This year, however, I am going to make a bold statement: I am declaring that Thanksgiving to some is obsolete, if not dead.  Why such the bold statement?  It seems that since the day after Halloween, the focus has been on lights, bows, trees, candy canes, Santa and the Christmas story.   In a mad dash to celebrate the birth of Jesus Christ and in the midst of people complaining about the store employee not saying “Merry Christmas” we have forgotten to stop and be thankful.

We all learned the story in grade school.  Pilgrims came to this land on a ship called the Mayflower.  They settled the land and after a difficult time with the land and the weather, they met some Native Americans.  They helped work the land, grow crops and around harvest time they celebrated together with a grand feast, the first Thanksgiving.  It was in this same spirit that the tradition has continued for so long.

For some, Thanksgiving has turned into a stopping point on the road to Christmas shopping and excess.   It seems that every year the start date for when “Black Friday” sales begin is getting earlier and earlier.  Some stores are opening on Thanksgiving Day to entice people to come and buy their holiday gifts at low, low prices.

On one hand, I understand their reasoning of trying to bolster the bottom line – especially in light of the past few years decline in the economy.  But why has the day when people are supposed to be thankful for what they have been given turned into just another Thursday?  Can we not give thanks for more than just a few hours one Thursday in November before making a mad dash to buy more and more things?  What about the employees of these stores?   Not every employee of a company can demand that they take the day off.  What about their traditions?  What about their family time?  How will they give thanks?

While this might sound like I am being cynical, please hear me out: I am not.  Thanksgiving is more than about turkey, stuffing and family; it is about the recognition that for most people, by virtue of living in the United States, we live a life of luxury, comfort and even excess.  We should be thankful for what we have –  not thankful that we have things but pine away for that flat screen for $100 at Wal-Mart.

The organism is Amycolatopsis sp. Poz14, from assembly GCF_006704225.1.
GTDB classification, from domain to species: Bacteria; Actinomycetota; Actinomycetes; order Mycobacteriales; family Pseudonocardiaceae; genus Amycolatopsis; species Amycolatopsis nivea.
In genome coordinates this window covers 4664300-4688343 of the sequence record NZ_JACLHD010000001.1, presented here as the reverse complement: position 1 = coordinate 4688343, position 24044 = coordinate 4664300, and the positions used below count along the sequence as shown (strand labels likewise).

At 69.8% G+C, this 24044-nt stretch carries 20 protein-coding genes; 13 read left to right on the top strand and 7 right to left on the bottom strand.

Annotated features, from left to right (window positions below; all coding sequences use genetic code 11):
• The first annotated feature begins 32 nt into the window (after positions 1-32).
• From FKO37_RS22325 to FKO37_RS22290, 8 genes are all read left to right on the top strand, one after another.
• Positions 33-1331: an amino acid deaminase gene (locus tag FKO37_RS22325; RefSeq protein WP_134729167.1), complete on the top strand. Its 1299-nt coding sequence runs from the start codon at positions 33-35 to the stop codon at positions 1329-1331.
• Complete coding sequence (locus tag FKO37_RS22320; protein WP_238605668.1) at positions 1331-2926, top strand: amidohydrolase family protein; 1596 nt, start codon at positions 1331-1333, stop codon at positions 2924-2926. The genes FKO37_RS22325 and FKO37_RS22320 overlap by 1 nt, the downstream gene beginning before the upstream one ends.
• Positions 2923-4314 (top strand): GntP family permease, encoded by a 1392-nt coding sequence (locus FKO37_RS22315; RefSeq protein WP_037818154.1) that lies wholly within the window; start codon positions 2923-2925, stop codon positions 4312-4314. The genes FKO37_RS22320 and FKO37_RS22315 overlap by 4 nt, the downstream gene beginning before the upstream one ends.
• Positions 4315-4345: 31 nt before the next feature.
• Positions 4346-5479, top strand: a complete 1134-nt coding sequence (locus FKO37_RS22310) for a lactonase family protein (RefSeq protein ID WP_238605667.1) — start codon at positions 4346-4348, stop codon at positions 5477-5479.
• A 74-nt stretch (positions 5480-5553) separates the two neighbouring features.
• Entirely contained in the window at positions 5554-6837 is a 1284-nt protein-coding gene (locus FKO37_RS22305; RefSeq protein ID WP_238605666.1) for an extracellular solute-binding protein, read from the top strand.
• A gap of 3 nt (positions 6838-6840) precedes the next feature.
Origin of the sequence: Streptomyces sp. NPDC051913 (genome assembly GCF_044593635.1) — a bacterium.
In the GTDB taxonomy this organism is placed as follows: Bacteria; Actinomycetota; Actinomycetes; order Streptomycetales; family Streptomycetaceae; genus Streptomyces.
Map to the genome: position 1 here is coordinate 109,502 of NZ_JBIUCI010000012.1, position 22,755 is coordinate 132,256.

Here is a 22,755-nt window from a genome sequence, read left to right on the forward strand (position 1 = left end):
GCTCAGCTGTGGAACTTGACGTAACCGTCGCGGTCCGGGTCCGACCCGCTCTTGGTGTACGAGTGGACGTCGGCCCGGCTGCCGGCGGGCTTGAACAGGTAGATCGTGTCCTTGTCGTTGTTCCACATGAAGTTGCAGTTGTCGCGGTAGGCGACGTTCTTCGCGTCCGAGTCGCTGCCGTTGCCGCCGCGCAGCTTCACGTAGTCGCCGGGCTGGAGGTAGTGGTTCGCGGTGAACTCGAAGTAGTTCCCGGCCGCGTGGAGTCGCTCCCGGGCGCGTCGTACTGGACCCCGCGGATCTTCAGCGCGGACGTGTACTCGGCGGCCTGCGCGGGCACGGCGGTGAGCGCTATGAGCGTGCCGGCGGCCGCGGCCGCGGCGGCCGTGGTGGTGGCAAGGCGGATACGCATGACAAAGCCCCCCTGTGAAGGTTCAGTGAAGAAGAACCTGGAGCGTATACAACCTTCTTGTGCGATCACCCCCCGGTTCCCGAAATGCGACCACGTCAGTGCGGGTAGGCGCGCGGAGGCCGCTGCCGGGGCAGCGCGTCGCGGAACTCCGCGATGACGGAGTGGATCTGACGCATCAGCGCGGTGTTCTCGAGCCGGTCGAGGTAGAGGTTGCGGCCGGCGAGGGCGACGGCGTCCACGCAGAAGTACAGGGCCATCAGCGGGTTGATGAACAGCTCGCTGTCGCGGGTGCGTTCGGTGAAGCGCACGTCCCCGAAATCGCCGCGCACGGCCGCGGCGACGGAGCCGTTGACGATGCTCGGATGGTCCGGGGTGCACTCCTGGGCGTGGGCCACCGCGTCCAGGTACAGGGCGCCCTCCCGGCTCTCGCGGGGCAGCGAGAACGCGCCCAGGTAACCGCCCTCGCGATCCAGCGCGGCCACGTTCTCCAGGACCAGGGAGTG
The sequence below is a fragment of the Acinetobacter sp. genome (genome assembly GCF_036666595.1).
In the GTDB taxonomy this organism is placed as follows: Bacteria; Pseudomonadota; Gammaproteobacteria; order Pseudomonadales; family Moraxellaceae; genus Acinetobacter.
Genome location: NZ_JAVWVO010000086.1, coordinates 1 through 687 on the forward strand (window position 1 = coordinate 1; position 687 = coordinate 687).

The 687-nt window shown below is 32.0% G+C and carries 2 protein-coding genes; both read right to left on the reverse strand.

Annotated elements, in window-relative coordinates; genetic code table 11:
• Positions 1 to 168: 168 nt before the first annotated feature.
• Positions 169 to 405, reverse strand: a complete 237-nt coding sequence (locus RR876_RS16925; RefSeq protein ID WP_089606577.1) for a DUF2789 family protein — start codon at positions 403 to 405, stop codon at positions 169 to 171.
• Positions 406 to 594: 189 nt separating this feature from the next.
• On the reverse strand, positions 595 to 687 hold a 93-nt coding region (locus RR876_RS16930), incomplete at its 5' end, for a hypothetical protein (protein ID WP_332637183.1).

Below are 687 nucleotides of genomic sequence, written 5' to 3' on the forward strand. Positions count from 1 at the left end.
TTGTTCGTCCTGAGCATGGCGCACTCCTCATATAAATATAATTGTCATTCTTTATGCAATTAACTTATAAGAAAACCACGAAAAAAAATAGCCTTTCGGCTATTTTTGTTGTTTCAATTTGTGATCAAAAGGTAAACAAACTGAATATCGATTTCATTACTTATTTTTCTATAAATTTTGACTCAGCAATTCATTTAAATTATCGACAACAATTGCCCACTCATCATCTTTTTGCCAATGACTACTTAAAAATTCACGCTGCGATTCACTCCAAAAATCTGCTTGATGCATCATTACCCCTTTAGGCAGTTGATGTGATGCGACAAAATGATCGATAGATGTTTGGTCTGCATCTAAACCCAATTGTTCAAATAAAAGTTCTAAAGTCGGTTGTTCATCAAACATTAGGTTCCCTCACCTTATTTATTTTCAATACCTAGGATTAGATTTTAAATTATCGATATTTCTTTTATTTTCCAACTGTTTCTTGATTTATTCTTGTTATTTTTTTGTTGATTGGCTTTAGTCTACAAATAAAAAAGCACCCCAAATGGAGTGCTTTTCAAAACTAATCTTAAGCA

I am not anti-gift giving, or even anti-captialism, but I am anti-acquisition of things for acquisition’s sake.  Is forgoing the sales on Thanksgiving really going to put a damper on one’s holiday shopping?  It’s puzzling to think that in one breath we can go around the table and say one thing we are thankful for, while in the back of our mind we are hoping that Aunt Shirley won’t take too long because we have to get to the store by 6pm if we are going to purchase one of those TVs or a Playstation 4 or an iPad Mini.

As a Christian, I find the words of Jesus are all the more true this time of year: “Stop collecting treasures for your own benefit on earth, where moth and rust eat them and where thieves break in and steal them. Instead, collect treasures for yourselves in heaven, where moth and rust don’t eat them and where thieves don’t break in and steal them. Where your treasure is, there your heart will be also.” (Matthew 6:19-21, Common English Bible).  Our heart this time of year should be centered around thanks for the beauty of this earth, the world that we find ourselves in and even extending Christ’s love of wholeness and reconciliation to those who go without most of the year.

Thanksgiving should be a reminder to us all that despite the things we are envious we don’t have, we have a lot, more than most in the entire world.  This Thanksgiving let’s not lose sight of that fact.  Things can wait, sales come and go.  What’s more important– saving a few bucks or making memories with friends and family?  Give me the memories all day long– you can keep your sales, long lines and fights over the last Barbie Dream House.

Happy Thanksgiving!

In Christ,

Rev. Evan

Interview with Ben Fort of

Today I did a special interview… it was with my Brother in Law, Ben Fort.

He recently started a website called  which will serve as the canvas to which his spiritual journey will be played out.  I look forward to seeing how God uses his renewed faith.  You never know more videos might be coming your way.  Be sure to check it out!

Video Link

In Christ,

Rev. Evan

A 9-11 Reflection: 12 Years Later

English: Tribute in Light, September 11, 2010.

English: Tribute in Light, September 11, 2010. (Photo credit: Wikipedia)

On various social media platforms people are recalling where they were or how they found out about the events that took place on September 11, 2001.

It’s hard to imagine that in 2001 many things that we use everyday had not been invented yet– items like Facebook (2004), YouTube (2005),Twitter (2006), the iPhone (2007), even this blogging platform wasn’t released until 2003.